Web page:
Shannon pull-out hailed as victory by anti-war group

The Irish Anti-War Movement (IAWM) has hailed the decision by two US airlines to cease transporting US troops through Shannon…

The Irish Anti-War Movement (IAWM) has hailed the decision by two US airlines to cease transporting US troops through Shannon Airport as a victory.

The Department of Transport confirmed this afternoon the two carriers, Miami Airlines and North American Airlines, had told Aer Rianta they would no longer be using the airport for refuelling, citing "security concerns". Described by a department spokeswoman as "relatively minor operators", they have only used the airport 18 times between them so far this year.

There are now only two airlines, American Trans Air and Hawaiian Airlines, ferrying US military personnel through the Co Clare facility on their way to a potential war with Iraq, following the cessation of operations by World Airways last month.

The spokeswoman added that American Trans Air, which is the largest carrier of US troops through Shannon, intends to "continue to operate normally and has not indicated that it has any security concerns."

Mr Richard Boyd-Barrett, spokesman for the Anti-War Movement, welcomed the news but said it was important to remember the pull-outs were not as a result of any change in Government policy.

"While naturally we regard this news as a victory for our cause, the fact remains that the Government position of supporting a US-led war on Iraq against the will of the Irish people remains," he told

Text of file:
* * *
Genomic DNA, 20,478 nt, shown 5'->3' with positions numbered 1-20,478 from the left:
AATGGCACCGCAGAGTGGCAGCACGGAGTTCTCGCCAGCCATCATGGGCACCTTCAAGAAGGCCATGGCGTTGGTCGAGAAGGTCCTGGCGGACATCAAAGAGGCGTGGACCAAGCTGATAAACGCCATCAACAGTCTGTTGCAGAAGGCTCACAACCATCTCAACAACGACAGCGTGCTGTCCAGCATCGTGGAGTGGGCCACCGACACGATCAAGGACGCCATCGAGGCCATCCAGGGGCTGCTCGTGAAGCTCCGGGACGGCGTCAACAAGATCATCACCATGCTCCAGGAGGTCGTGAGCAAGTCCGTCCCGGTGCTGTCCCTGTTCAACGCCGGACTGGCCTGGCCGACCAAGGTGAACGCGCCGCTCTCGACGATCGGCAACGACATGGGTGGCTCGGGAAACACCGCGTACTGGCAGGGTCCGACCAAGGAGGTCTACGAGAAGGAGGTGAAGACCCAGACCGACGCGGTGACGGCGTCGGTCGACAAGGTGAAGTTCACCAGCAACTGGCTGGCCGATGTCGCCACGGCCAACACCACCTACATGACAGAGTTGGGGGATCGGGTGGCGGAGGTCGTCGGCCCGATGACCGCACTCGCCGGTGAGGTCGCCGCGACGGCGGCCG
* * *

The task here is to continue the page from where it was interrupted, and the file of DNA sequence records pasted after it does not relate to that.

Mr Boyd-Barrett said the IAWM would press ahead with its planned protest at Shannon at the weekend even if the final airline pulled out before then. "There is still a major political job to be done."

A separate anti-war group, Grassroots Network Against War, is planning a direct action at the airport at the same time. Describing their action as "an example of mass non-violent civil disobedience in the tradition of Gandhi's salt march," they will attempt to dismantle the perimeter fence and hold a mass trespass.

The Garda Press Office said it was aware of the threat, and there would be "adequate personnel" at the airport to deal with "any situation".

However, Mr Boyd-Barrett said he was confident the overall mood of the protest, which he hoped would attract several thousand people, would be peaceful. "The real concern is planes going to the Middle East to bomb innocent children, not pulling down fences".

The Green Party MEP for Dublin, Ms Patricia McKenna, also warned against the planned direct action. "While I understand the frustration andthe motivation behind direct action, I must stress that it could only becounter productive," she said. "The media spotlight will automatically focus on any scuffle, no matter how insignificant."

Ms McKenna was arrested in October 2001 for a direct action protest at Faslane nuclear submarine base in Scotland.

World Airways pulled out of using Shannon last month, saying it planned to route additional military traffic through Frankfurt, due to a recent reduction in its flight activity there. It insisted that the security situation had not influenced its decision. It carried around one-third of US military-related commercial traffic through Shannon in 2002.

Aer Rianta earned over €9 million in landing fees from such traffic last year.

Fine Gael has warned the future of the airport may be at risk.Mr Pat Breen, Clare TD, said the security situation meant commercial airlines "may reassess their current stopover destinations, leaving Shannon out in the cold".

If US carriers avoid Shannon for security reasons, then US tourists will follow suit, he said.

Kilian Doyle

Kilian Doyle

Kilian Doyle is an Assistant News Editor at The Irish Times